Mohammed Emwazi apologists must take some of the blame for turning 'Jihadi John' into a terrorist

Philip Hammond also warned Russia under Vladimir Putin represents 'single greatest threat' to UK security

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The Independent Online

The British Foreign Secretary has hit out at “apologists” for terrorism, claiming they are partly responsible for the destruction caused.

In a speech delivered earlier today Philip Hammond praised the efforts of the UK’s secret service, defending the “brilliance” of their work in the face of “unprecedented” threats.

The Foreign Secretary – who is responsible for MI6 and GCHQ – said the “alleged” exposure of the identity of the man known as ‘Jihadi John’, widely named as Mohammad Emwazi, had seen criticism levelled at the secret service agencies.

It is widely thought Mr Hammond was referring to the remarks of Asim Qureshi, research director of advocacy group Cage, who told the BBC that the “harassment” suffered by Emwazi contributed to his isolation from British society and radicalisation.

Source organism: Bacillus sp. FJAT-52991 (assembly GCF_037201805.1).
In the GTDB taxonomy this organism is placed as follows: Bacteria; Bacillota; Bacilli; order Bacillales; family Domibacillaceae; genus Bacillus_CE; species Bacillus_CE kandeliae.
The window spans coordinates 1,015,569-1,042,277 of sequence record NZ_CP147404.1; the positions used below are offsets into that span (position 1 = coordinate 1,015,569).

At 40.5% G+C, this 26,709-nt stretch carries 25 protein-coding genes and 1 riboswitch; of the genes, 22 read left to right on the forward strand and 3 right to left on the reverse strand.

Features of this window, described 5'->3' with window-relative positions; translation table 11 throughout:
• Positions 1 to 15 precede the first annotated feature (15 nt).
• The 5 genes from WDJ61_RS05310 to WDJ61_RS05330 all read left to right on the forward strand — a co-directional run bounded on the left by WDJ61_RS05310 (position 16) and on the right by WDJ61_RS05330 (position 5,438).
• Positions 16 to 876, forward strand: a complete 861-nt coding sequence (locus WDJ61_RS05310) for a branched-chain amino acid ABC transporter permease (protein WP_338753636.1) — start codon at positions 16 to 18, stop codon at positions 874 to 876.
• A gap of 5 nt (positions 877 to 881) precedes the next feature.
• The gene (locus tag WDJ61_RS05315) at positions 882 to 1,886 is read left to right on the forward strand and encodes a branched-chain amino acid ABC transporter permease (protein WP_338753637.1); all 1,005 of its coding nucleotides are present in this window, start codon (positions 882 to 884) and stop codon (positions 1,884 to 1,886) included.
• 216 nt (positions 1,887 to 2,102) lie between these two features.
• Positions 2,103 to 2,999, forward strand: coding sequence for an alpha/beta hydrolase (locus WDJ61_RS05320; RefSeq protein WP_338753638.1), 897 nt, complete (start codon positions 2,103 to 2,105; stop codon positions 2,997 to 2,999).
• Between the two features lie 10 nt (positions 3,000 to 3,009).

"We are absolutely clear: the responsibility for acts of terror rests with those who commit them. But a huge burden of responsibility also lies with those who act as apologists for them," Mr Hammond said.

In a rare speech on the secret services, the government minster also claimed that Russian under President Vladimir Putin represented the “single greatest threat” to Britain’s security.

"The rapid pace with which Russia is seeking to modernise her military forces and weapons combined with the increasingly aggressive stance of the Russian military including Russian aircraft around the sovereign airspace of Nato states are all significant causes of concern," he said.

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Philip Hammond speaking earlier today

"We are in familiar territory for anyone over the age of about 50, with Russia's behaviour a stark reminder that it has the potential to pose the single greatest threat to our security,” he claimed, adding that it was “no coincidence” agencies were gathering Russian speakers “once again”.

Additional reporting by Press Association

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